After the walk we played Words With Friends, we chatted occasionally on Facebook and at Christmas she sent me a new sock monkey…but we didn’t have time to really become friends. What I knew of Joanne I admired. She fought to the end, she had strength and a beautiful inner spirit that I was only able to get a short glimpse at.

I believe everyone comes into our lives for a reason and I believe Joanne came into my life to remind me to fight gracefully, take care of the vessel I have been given and to laugh.

I still have the owl sticker in my car and Stan (my monkey) and Cassidy (the monkey JoAnne gave me) ride along in my jeep everyday.IMG_2366

Though it makes me sad that I did not get an opportunity to know her better, I am grateful that I had the opportunity to know the lady behind the owl.

NaBloPoMo – Shoe

Today the participants of the Susan G Komen 3 Day walk completed their 60 miles. Even though everyone walks 60 miles, there are two types of walkers.

One, is the walker that is doing it in memory of someone, or to help others, or simply to be part of the solution.

Two, is the survivor. This is the woman (or man) that has been diagnosed with breast cancer, fought breast cancer and kicked breast cancer’s butt.

Group one admires group two a great deal. So when group two walks into the closing ceremony, group one salutes group two by taking off one shoe and holding it up in the air. Its a salute, a sign of admiration and a moment that will bring tears to the eyes of the most callous person. shoe salute

It sounds like an odd tribute but it truly isn’t. Good shoes mean the world to a person that walks 60 miles in 3 days. The perfect shoe that each walker has found for their foot…is absolutely treasured. So to take that shoe off and hold it proudly in the air to salute another walker means the world. shoe salute

We all know that someday it could be us that hears the dreaded words, “you have cancer.” We also know the women that have gone before us and fought the good fight and won each battle cancer threw at them…will be the sign of courage, the sign of strength and the sign of success that we will look for on those darkest days.

So raise your shoe and salute the survivors that walk through this world knowing they have kicked cancer’s butt.shoe salute

W = Walk

I walk in memory of my Aunt Kathleen. I walk to honor those that continue to fight.

walk

I’ve walked hundreds of miles….training.

training

I walk to find a cure.

find cure

I walk 60 miles in 3 days. 

3 days

Training will start next month. This will be my 4th year to participate in the Susan G. Komen 3 Day walk for breast cancer. Between May and November I will walk hundreds of miles with my teammates and friends. We will laugh, cry, doctor blisters, stretch sore muscles and buy new shoes. We each walk for a different reason. Some of us are survivors, some of us walk in memory of loved ones, some of us walk to honor people fighting breast cancer….all of us walk to raise money for a cure.

2 feet

It only takes 2 feet and the willingness to walk. When my 2 feet join thousands of other feet…we walk and we make a difference!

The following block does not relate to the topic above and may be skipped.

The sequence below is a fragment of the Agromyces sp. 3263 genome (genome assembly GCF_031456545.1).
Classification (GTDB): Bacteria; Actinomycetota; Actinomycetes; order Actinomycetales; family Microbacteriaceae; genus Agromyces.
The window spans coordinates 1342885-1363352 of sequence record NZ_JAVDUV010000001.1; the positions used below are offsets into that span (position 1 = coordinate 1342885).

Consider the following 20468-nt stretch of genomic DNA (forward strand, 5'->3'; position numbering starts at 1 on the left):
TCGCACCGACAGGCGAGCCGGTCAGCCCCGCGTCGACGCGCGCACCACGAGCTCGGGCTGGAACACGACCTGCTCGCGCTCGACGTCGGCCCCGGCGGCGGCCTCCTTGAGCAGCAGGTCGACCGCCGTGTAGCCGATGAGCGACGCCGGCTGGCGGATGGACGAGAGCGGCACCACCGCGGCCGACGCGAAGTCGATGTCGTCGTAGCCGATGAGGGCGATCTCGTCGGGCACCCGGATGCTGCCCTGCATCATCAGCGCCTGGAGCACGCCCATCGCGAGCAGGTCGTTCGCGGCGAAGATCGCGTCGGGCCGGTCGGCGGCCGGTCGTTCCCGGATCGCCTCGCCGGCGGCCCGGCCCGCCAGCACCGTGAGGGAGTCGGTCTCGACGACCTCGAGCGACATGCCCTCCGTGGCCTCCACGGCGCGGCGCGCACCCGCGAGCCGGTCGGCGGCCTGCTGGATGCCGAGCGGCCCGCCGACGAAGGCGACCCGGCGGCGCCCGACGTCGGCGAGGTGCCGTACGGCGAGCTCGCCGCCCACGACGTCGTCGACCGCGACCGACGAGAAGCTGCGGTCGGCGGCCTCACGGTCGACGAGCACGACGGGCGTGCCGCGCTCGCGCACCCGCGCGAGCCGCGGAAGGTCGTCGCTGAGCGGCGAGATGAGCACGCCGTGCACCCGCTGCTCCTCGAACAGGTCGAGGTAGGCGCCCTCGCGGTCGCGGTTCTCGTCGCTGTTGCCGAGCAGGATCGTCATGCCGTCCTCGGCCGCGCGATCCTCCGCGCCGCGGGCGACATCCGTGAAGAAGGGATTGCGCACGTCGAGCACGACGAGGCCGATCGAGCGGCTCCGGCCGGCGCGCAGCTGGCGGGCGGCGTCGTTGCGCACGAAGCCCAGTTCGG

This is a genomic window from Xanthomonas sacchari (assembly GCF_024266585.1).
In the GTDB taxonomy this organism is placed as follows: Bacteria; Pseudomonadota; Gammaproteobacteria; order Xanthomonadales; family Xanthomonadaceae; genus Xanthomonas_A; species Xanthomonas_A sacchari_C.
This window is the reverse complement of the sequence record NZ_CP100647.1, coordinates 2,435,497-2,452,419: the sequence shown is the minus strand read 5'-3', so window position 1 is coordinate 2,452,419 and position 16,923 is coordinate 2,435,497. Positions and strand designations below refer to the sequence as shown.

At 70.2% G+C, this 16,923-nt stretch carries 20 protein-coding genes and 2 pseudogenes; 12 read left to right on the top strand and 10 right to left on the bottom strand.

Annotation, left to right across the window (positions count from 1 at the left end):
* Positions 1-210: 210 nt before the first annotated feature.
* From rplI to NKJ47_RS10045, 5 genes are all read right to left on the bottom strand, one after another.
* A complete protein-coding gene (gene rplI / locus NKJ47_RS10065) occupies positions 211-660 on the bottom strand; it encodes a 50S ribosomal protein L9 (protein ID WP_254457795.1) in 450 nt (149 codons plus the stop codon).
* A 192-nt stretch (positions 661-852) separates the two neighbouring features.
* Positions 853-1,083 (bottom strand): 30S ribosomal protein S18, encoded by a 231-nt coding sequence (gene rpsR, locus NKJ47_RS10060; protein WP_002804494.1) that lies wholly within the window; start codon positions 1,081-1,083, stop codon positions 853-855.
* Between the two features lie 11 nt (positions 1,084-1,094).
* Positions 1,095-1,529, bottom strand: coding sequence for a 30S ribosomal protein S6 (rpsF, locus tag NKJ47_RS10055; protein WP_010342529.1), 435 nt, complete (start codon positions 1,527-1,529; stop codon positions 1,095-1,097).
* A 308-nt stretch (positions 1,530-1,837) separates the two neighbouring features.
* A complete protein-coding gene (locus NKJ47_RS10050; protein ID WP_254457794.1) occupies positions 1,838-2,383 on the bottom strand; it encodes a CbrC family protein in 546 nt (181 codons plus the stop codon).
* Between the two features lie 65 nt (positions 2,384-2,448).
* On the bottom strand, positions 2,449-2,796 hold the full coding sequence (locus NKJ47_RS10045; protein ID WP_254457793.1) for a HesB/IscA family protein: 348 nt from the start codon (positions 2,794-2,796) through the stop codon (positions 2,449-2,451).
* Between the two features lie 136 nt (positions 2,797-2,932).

The A – Z Challenge will run through April. Each day is a different letter and a different photo…I hope you all enjoy!

The Walk

I walked every mile.

Distracted by the chatter surrounding me. At times hyper focused on the pounding of each step. One foot in front of the other, walking through the pain, this is nothing compared to chemo.

There are 1150 of us. Mostly women, mostly touched personally by breast cancer. Maybe it was a daughter they lost, maybe a mom, maybe a friend. For me it was my favorite aunt.

They say it isn’t a race. But we walk fast. It is hard to walk 20 miles in one day, wake up the next morning and walk another 20 miles then wake up one more day and walk another 20. So we walk fast. We try to spend the shortest time possible in our walking shoes. We stop for snacks, refill liquids and take our turn in the port-a-pot….then we walk on. If you stop too long the body will revolt. The body will stiffen up and refuse to keep moving.

We keep moving.

The miles are long, the emotions are raw, tears flow easily and laughter is spontaneous.

Total strangers cheer us up the next hill. Little children hand us candy, elderly adults sit along the route and clap their hands, dogs wear pink tutus….we, the people forming blisters on our feet, feel gratitude and kindness from every person cheering along the route. They too have lost someone, or maybe they fear losing someone, or maybe they fought the same fight….they thank us for walking we thank them for cheering.

Our family members surprise us along the route….a big hug, pat on the back and the same love that has supported all of our training up to this moment. The family members that watch us crawl out of bed each Satuday morning before sunrise so we can complete a training walk in July before the temperatures become unbarable. We must train. This is not a 5k. We can’t just show up and start walking….we must train.

We are fragile.

People post photos of their loved ones beside the walkway. Photos of the loved ones they have lost. Their signs tell us a daughter misses her mom, a husband misses his wife, a boy misses his grandma. They tell us how much our walk means to them. We are tired, even exhausted, we are fragile….we cry.

But in the end it is all worth it. We are making a difference, we are part of the solution, we are raising money to find a cure. The blisters will heal, our eyes will dry….a cure is what we need, so we walk…through the pain and toward a future without breast cancer we walk.

the walk

The Walk finish

Weekly Photo Challenge: Endurance

“What’s the big deal? I’ve been walking all my life?”  This quote was shared during one of our recent training walks. We all laughed. Because all of us thought the same way before we actually trained for a 3 Day.

The endurance required to walk 60 miles in 3 days is different than the endurance needed to run. Its not easier and its not harder….its just different. The number of hours required to remain on your feet and propel your body forward are many!!

The two pictures I am posting were taken last year. One at mile 59 and the second at mile 60!

mile 59

mile 60

Our team will conquer the 60 miles once again in November. We do this not only because we are a bit crazy…but also to raise money and awareness for breast cancer.

To see more photos on endurance follow this link